Don't get caught

Another major driver in WCT’s success and growth is social media. The competition has 1.5 million followers on Tiktok, with some videos notching north of 45 million views; in total, the TikTok channel has 30 million likes. On YouTube, top-performing videos have been viewed more than 60 million times. WCT has 1.36 million subscribers and over 300 million video views.

Teqball to feature at the Olympics thanks to Ronaldinho and Beckham?

Take one part each of soccer, table tennis and volleyball, swirl them together with a healthy lug of competition and you have a new sport that’s taking over the world. A major oversimplification, I know, but one that’s not too far off from the truth when it comes to Teqball. What is it? Basically, soccer played on a curved table-tennis table, where players (matches can be played as singles or doubles) have a maximum of three touches—no hands (or arms).

First developed in Hungary in the early 2010s, Teqball is the most-recent claimant to the title of "world's fastest growing sport." It’s not onl established itself around the globe, but there are 150 plus national federations registered with the Fédération Internationale de Teqball (FITEQ), which was founded in Budapest in 2017. Teqball even featured at the European Games in Krakow in 2023 (both Hungary’s men’s and women’s team took home the gold in the doubles competition). Next stop? The Olympic Games? Maybe, but first Bangkok.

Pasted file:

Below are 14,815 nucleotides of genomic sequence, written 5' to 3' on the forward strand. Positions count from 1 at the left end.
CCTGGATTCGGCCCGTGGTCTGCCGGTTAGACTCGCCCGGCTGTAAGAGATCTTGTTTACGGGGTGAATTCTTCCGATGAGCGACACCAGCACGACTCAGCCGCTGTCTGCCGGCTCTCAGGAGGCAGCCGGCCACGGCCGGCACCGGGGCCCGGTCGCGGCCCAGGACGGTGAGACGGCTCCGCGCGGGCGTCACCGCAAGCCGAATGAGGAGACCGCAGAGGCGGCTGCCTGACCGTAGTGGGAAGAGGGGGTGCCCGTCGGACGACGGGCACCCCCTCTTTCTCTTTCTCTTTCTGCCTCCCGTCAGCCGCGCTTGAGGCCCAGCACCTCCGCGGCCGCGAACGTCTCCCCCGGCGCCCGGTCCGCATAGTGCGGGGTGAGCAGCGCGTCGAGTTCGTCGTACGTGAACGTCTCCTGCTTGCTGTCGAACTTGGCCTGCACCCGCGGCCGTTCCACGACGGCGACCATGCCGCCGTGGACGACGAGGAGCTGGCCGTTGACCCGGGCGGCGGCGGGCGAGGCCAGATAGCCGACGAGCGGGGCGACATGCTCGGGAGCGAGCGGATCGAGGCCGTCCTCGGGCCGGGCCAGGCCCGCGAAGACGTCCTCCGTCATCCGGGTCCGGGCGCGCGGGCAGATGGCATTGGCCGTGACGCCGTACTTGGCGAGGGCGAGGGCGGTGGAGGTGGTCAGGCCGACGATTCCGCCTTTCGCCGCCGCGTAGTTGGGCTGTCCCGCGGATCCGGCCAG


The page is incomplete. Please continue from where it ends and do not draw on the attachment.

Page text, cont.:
After the 2022 Teqball World Championship was held in Nuremberg, FITEQ hosted its sixth World Championship in Bangkok in 2023. Thailand's capital was the first host city outside of Europe—and set records with over 200 athletes from 60 nations. From November 29 to December 3, the World Teqball Championships had 752 social media posts with a cumulative 3.6 million interactions and a total of 180 million impressions.

The game of Teqball is extremely simple: combining elements from established sports and artistic aesthetics and with a very high entertainment factor, the sport is perfect for social media. Another reason the sport’s popularity is exploding: prominent backing from sporting royalty.